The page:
If you think this is absolute power, you have absolutely no sense of historical or international perspective.

Democrats in public office typically have horrifically naive foreign policies which pretend that unenforced treaties actually protect things.

I'm so entirely fed up with that notion.

Let's note, shall we, that a Democrat was in office when we won WWII, when we won in Kosovo, Haiti, Bosnia, etc., etc.

A Republican was in the White House when we had to withdraw from Korea, from Vietnam, and (I'm finally handing this one back to y'all on a silver platter, since you insist on it) from Iraq before that job was done.

So who's the Party of foreign policy disasters?

" I don't trust most Democratic officials on foreign policy which I think is the primary issue to be dealt with at this time, so I wouldn't vote for a Democratic president or Senator at this time. With Dean as your new party chair, my worrys are anything but allayed. "

Hm, the corruption/dishonesty/fiscal disaster thing faded quickly enough. This is a pathetic excuse. Bush is the President. Howard Dean has approximately as much influence over foreign policy as Terry McAuliffe--which is to say, none. What, exactly, is a Democratic Senate majority going to do to f*ck up foreign policy in a way that is worse than the current torture policy whose continued existence you will help guarantee in November 2006? Are you worried they might ask a few questions before signing on to the glorious invasion of Iran? Allow North Korea to go nuclear and do nothing about the Pakistan nuclear black market--oh wait, it can't be that...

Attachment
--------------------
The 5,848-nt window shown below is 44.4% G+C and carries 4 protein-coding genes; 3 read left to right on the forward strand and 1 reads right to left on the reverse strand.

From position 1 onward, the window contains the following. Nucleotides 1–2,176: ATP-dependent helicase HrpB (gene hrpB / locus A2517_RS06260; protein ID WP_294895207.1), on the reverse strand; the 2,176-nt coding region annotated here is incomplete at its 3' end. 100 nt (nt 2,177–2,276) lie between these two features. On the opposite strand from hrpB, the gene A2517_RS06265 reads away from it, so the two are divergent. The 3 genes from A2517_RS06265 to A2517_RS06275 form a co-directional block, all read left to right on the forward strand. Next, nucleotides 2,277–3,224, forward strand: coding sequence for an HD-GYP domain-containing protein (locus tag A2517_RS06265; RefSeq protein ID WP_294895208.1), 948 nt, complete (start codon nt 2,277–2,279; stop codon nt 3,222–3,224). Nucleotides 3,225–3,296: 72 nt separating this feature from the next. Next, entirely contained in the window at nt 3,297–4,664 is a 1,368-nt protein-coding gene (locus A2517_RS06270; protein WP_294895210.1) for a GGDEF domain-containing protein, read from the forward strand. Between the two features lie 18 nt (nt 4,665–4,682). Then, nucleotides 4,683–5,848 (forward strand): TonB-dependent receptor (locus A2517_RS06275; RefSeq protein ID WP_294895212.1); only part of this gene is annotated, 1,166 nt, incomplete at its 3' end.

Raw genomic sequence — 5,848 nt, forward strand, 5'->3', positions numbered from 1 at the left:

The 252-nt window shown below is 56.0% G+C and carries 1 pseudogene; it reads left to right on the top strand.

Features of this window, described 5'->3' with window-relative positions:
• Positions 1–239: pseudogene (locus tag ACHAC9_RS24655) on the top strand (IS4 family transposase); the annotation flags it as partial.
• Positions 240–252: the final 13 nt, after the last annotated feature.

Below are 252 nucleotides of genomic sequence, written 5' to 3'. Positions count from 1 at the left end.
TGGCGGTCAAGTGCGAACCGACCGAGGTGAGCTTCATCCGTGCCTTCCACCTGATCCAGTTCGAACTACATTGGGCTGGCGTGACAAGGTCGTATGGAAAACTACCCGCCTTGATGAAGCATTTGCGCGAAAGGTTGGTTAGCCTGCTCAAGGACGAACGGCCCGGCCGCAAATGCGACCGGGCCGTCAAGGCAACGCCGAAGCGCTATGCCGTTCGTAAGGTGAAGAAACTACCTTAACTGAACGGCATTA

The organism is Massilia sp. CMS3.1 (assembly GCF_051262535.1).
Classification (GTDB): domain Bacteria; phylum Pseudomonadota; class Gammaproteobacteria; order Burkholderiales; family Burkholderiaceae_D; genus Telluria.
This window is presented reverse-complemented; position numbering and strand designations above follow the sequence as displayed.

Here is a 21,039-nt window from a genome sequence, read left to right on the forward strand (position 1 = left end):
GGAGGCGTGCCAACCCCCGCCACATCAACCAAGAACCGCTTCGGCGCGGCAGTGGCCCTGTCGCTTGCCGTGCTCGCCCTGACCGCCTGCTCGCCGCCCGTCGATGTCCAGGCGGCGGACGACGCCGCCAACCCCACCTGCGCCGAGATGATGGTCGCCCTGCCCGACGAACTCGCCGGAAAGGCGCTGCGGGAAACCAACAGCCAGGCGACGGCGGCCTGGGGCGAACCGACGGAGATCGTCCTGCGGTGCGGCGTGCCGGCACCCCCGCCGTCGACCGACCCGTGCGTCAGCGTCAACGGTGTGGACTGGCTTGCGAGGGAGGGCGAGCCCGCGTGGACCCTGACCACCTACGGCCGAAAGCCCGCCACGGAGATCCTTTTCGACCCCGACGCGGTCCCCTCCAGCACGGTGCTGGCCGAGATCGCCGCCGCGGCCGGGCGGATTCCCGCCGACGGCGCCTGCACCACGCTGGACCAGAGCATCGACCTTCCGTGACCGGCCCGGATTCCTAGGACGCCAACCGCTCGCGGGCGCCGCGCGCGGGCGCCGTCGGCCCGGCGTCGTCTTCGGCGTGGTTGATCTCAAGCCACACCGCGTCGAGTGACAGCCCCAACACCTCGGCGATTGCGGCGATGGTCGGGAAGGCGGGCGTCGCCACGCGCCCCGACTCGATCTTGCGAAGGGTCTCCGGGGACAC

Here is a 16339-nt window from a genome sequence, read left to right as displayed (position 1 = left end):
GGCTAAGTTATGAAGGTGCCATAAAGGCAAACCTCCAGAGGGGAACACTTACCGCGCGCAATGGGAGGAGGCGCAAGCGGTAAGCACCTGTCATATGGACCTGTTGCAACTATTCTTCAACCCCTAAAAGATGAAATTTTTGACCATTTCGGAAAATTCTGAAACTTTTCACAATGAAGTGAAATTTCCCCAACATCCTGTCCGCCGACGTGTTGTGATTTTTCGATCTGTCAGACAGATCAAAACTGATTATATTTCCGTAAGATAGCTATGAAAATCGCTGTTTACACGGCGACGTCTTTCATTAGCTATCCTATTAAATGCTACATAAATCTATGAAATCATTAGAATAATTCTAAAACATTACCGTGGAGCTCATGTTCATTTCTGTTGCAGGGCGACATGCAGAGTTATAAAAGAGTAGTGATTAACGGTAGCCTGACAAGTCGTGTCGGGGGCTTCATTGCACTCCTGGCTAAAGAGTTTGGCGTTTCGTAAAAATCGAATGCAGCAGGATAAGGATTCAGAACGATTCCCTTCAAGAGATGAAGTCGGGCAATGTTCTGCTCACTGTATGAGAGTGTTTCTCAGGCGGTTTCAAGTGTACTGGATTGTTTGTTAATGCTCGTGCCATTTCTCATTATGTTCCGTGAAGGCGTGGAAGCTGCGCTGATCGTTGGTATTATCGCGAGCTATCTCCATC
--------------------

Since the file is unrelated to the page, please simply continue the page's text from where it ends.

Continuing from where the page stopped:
Katherine you could just be wrong on the issues…

Nah… Republicans are corrupt. Yeah, that's the ticket!

Excuse me while I go eat some kittens.

Uhm Edward… Korea and Vietnam aren't cards you want to play. Just say'n.

"Allow North Korea to go nuclear and do nothing about the Pakistan nuclear black market--oh wait, it can't be that..."

I begin to suspect you didn't pay close attention to foreign policy in the Clinton years.

Uhm Edward… Korea and Vietnam aren't cards you want to play. Just say'n.

Yes they are. I know what came before Ike and Dick made the decisions they did, but if the R's were the foreign policy geniusese Sebastian's insisting they are, surely they could have found a way short of retreat to resolve the situations, no?

I mean, if you're gonna suggest the Dem's are so naive they can't be trusted, surely you have to demonstrate where the Republicans were superior. I'll wait.

I'd be interested in hearing Macallan actually, you know, counter some of Katherine's charges rather than attempt to simply gainsay. I'd say, "Curious that he doesn't," but then I'd get some snarky comeback as to how it isn't worth his time to do so, and yet it is somehow worth his time to post unclever rejoinders.

So, Sebastian, what Democratic "foreign policy" positions can you point to which engender such partisan fervor against the party, as a whole, and cause you such a failure of "trust"?
I could make it a REAL challenging question, and ask you to (for the moment) leave Iraq out of it - but never mind.

Macallan, you guys are screwing up very badly a country I love very much, and no amount of trivializing VRWC jokes about eating kittens is going to convince me otherwise. It's a cheap rhetorical trick.

Sebastian, "absolute power corrupts absolutely" is a well known expression that works a bit better rhetorically than "the temptation of corruption generally grows as the restraints on power declines, particularly if one is corrupt to begin with". When I want to make historical analogies to dictatorship or whatever I'll make them. As U.S. history goes, as far as I can tell we're past Nixon, but not yet at Jackson or George III.